The General Data Protection Regulation (GDPR), the framework that requires businesses to protect the personal data and privacy of European Union citizens, is now in full force. However, some reports state that up to 60 percent of businesses are still not prepared to comply, mostly because of challenges understanding data privacy and how to correctly report and manage data breaches.
Reporting Data Breaches – The 72-Hour Countdown
Under GDPR requirements, businesses only have 72 hours to collect all related data and report the breach to the relevant regulator. This is a significant task for any company and requires the development of a comprehensive containment policy.
Within 72 hours of the data breach, the organization should:
- Carry out an investigation
- Inform regulators and individuals of the breach
- Be clear concerning the impact of the violation
- Explain how the issue will be dealt with
Take into account that if the company fails to make the 72-hour notification, the GDPR will request the controller to provide a reasonable explanation for the delay, adding further disruption to regular business operations and administrative annoyances.
Meeting GDPR Data Breach Requirements
Identify Suspicious Access
To detect a data breach, companies need to answer the question of whether or not their data has actually been accessed, and if the access is genuinely suspicious. Businesses need to have full knowledge of what users are doing with company data, so they don’t miss the key context associated with a breach.
Identifying suspicious access can be challenging, as companies have to provide employees with access to data to perform their job. The solution lies in deploying appropriate policy, process, and technologies to help determine authorized data access and detect anything that might be malicious.
Categorize Real Incidents
Here is where companies need database monitoring technology, data access processes, and analytics the most. Security teams will be able to reduce the time it takes to investigate potential breaches, as they extract real, actionable, high-value events from billions of data access events. Trying to accomplish without technology implies a more significant cost, risk, and use of resources.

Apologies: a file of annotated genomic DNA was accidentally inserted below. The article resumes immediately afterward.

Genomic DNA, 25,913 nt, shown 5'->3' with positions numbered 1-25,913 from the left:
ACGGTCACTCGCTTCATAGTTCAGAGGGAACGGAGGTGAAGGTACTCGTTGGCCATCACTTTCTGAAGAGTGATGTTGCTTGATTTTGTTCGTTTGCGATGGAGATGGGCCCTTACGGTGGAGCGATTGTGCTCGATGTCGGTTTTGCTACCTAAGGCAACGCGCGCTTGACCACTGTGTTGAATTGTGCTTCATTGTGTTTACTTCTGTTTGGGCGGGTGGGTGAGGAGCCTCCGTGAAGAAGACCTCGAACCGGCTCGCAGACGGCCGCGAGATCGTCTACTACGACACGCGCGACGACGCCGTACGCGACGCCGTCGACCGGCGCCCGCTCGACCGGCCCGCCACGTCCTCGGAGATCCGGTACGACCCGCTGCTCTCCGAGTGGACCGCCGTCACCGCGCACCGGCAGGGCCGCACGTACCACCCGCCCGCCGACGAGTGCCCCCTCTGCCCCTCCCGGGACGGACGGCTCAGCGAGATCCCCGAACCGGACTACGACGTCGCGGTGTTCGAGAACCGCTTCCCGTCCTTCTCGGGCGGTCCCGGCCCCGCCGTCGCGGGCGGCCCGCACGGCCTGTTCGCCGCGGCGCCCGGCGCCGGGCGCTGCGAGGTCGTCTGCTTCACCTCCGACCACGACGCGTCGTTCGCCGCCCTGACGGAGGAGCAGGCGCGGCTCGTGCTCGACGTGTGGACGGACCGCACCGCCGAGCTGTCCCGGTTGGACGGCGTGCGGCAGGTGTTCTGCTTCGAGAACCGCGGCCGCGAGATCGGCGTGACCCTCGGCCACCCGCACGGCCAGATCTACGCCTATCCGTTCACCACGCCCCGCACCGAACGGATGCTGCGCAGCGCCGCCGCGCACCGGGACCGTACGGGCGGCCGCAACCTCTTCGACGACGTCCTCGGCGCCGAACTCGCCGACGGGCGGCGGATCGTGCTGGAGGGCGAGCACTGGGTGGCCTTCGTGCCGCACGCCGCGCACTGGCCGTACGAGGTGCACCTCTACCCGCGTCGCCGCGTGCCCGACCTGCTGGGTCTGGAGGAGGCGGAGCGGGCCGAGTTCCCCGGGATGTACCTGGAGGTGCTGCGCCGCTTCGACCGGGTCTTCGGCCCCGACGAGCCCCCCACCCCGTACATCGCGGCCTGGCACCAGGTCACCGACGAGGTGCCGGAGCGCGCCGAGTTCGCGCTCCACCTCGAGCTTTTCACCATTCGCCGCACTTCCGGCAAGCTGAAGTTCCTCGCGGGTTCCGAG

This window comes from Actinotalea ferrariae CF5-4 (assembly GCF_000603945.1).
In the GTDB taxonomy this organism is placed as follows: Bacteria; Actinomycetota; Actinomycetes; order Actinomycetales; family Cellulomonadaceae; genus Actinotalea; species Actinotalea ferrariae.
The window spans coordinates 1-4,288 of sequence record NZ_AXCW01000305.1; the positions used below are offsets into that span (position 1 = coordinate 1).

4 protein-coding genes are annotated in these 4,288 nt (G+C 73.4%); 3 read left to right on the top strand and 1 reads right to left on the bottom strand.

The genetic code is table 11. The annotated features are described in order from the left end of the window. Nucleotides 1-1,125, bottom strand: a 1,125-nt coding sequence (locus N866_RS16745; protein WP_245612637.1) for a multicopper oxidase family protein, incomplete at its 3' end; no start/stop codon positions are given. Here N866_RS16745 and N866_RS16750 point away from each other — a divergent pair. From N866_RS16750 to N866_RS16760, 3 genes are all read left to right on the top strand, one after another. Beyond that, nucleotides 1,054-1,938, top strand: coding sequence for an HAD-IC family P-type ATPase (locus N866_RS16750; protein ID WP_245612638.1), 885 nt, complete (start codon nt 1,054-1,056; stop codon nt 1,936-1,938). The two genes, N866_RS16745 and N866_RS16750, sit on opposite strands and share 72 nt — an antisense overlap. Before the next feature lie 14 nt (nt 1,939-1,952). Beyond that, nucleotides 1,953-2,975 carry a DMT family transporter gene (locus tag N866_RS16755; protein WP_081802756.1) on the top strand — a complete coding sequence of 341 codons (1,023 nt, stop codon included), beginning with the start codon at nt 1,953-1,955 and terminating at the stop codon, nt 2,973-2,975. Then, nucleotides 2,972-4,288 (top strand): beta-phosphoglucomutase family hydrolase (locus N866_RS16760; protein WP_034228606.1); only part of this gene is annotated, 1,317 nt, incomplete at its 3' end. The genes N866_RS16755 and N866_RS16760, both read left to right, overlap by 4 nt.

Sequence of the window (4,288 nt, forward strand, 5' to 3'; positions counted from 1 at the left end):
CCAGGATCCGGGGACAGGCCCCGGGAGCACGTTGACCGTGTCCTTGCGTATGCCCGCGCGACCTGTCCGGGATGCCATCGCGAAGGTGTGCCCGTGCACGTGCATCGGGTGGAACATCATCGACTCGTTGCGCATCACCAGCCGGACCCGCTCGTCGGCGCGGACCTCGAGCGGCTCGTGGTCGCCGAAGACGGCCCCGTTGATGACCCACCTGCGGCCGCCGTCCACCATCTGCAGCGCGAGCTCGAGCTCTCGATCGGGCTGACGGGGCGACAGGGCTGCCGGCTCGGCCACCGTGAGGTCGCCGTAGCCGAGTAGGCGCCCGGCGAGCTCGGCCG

Monitor & Log Activity
When it comes to complying with the 72-hour rule, monitoring is critical. Business needs to monitor data access continuously and then record any event in a log, which will also serve as proof of the best efforts in case of a data breach.
By continuously and efficiently controlling and logging all data access, companies can fully understand the specifics of what was compromised and by whom, thus reducing investigation time and speeding the compliance with the 72-hour requirement.
Have all this information at hand, discuss it with your security team, and implement the necessary administrative and technical controls to ensure an appropriate level of security. If you need to consult third-party experts, just drop us a line. We can help you monitor these risks and implement the accompanying controls to ensure they’re effective and they show any changes in the data or associated threats and vulnerabilities.